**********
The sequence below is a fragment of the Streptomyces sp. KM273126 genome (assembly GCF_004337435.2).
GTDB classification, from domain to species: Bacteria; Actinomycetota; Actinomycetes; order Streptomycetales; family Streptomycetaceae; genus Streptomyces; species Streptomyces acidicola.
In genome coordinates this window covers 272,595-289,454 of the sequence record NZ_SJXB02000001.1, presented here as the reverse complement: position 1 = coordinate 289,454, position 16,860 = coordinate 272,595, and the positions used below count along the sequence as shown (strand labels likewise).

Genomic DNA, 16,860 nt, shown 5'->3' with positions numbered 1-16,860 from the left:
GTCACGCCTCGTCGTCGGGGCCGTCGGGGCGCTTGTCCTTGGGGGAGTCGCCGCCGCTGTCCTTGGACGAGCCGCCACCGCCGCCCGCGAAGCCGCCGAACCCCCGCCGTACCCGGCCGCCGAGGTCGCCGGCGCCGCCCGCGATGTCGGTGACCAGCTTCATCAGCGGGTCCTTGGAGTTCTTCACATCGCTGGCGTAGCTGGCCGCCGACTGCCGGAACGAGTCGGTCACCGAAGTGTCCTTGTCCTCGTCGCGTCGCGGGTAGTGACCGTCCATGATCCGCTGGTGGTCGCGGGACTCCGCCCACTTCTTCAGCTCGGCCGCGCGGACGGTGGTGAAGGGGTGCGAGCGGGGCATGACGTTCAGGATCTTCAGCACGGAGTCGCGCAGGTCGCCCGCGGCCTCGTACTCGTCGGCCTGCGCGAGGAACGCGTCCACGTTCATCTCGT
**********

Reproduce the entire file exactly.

The sequence below is a fragment of the Streptomyces sp. KM273126 genome (assembly GCF_004337435.2).
GTDB classification, from domain to species: Bacteria; Actinomycetota; Actinomycetes; order Streptomycetales; family Streptomycetaceae; genus Streptomyces; species Streptomyces acidicola.
In genome coordinates this window covers 272,595-289,454 of the sequence record NZ_SJXB02000001.1, presented here as the reverse complement: position 1 = coordinate 289,454, position 16,860 = coordinate 272,595, and the positions used below count along the sequence as shown (strand labels likewise).

Genomic DNA, 16,860 nt, shown 5'->3' with positions numbered 1-16,860 from the left:
GTCACGCCTCGTCGTCGGGGCCGTCGGGGCGCTTGTCCTTGGGGGAGTCGCCGCCGCTGTCCTTGGACGAGCCGCCACCGCCGCCCGCGAAGCCGCCGAACCCCCGCCGTACCCGGCCGCCGAGGTCGCCGGCGCCGCCCGCGATGTCGGTGACCAGCTTCATCAGCGGGTCCTTGGAGTTCTTCACATCGCTGGCGTAGCTGGCCGCCGACTGCCGGAACGAGTCGGTCACCGAAGTGTCCTTGTCCTCGTCGCGTCGCGGGTAGTGACCGTCCATGATCCGCTGGTGGTCGCGGGACTCCGCCCACTTCTTCAGCTCGGCCGCGCGGACGGTGGTGAAGGGGTGCGAGCGGGGCATGACGTTCAGGATCTTCAGCACGGAGTCGCGCAGGTCGCCCGCGGCCTCGTACTCGTCGGCCTGCGCGAGGAACGCGTCCACGTTCATCTCGT